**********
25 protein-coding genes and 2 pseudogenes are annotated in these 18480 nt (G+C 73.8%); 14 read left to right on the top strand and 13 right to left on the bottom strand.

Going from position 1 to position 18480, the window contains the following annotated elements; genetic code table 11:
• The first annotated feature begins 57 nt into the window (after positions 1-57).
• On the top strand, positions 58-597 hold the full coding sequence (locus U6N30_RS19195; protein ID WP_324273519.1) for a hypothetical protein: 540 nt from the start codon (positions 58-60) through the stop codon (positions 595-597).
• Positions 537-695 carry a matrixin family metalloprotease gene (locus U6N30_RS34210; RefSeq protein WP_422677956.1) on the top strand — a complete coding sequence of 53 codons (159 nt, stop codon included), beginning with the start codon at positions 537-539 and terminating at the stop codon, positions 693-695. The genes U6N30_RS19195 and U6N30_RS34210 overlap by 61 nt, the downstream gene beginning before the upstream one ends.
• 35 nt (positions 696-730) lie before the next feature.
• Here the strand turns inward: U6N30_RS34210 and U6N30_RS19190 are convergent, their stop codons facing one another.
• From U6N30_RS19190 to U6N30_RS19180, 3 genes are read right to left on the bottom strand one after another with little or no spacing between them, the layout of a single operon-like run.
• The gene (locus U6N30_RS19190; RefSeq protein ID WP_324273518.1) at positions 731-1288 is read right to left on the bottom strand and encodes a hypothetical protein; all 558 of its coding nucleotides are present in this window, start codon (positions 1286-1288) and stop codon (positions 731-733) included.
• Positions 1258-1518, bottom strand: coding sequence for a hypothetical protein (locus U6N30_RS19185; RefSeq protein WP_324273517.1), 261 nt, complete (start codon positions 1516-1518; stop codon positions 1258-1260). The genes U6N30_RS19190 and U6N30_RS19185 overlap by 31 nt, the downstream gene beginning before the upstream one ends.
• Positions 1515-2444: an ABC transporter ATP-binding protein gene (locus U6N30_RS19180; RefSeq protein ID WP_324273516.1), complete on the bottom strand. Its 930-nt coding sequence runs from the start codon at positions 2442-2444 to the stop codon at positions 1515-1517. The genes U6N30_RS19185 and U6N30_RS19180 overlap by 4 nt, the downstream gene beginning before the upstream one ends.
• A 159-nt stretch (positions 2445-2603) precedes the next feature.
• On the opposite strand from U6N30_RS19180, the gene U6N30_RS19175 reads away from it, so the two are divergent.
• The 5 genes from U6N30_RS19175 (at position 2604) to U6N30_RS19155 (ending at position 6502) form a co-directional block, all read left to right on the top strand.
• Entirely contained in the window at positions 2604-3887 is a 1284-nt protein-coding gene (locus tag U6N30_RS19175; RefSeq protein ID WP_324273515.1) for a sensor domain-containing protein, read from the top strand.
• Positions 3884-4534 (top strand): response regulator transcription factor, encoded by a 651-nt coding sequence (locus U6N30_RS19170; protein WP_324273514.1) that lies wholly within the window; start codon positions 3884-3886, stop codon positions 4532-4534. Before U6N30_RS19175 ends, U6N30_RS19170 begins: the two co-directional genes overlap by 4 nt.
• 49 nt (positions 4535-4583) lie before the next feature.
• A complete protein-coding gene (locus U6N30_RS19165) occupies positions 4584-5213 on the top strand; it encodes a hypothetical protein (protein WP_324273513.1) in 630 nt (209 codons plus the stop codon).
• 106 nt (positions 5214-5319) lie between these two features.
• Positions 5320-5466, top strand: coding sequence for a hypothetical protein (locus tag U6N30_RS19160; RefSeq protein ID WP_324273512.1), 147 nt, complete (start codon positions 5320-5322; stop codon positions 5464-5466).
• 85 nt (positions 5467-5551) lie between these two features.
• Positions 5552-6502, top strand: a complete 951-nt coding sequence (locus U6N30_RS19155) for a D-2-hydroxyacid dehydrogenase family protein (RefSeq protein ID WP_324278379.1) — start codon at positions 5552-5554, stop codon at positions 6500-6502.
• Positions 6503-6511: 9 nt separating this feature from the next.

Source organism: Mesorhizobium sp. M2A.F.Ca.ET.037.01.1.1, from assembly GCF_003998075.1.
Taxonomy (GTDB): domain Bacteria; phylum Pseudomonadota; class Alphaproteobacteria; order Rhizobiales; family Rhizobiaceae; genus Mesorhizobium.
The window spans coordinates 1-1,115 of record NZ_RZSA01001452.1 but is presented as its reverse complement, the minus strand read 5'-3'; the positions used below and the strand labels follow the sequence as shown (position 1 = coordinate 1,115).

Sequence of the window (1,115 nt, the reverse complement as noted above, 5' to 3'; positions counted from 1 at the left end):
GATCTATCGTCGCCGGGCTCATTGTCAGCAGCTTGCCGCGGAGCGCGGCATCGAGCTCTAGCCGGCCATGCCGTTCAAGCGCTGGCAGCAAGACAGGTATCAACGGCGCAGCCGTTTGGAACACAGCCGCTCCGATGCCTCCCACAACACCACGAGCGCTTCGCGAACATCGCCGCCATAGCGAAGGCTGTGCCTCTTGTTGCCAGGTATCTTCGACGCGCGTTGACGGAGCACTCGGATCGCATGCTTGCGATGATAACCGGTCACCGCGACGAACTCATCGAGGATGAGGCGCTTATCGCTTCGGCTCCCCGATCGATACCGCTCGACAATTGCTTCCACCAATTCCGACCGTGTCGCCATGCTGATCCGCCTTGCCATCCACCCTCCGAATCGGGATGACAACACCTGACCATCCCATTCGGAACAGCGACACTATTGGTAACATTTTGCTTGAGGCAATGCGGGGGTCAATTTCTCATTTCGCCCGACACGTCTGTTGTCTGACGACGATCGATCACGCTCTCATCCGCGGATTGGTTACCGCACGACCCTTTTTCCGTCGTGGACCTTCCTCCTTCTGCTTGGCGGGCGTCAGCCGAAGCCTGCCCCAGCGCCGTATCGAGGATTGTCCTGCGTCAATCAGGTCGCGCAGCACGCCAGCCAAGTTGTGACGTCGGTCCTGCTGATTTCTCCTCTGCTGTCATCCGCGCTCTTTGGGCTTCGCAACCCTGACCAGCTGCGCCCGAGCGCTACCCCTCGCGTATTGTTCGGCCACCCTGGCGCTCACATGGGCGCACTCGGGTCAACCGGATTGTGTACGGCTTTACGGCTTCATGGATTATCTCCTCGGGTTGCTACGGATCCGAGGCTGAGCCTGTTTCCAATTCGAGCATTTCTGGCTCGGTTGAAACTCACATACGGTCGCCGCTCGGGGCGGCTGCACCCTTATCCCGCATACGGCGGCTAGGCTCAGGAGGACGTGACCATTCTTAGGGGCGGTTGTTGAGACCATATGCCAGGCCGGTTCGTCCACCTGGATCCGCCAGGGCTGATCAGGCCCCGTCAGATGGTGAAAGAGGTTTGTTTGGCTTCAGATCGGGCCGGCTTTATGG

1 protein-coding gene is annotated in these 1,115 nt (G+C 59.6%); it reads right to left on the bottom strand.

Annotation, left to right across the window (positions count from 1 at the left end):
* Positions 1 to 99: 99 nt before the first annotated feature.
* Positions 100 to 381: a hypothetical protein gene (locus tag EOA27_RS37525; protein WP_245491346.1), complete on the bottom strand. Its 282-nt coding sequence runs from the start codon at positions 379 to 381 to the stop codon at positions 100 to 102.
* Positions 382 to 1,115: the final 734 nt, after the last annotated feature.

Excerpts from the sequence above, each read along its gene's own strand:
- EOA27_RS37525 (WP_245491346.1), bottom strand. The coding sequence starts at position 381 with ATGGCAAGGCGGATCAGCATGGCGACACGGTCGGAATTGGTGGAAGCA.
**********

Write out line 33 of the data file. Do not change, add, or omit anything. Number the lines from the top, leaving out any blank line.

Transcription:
* Positions 382 to 1,115: the final 734 nt, after the last annotated feature.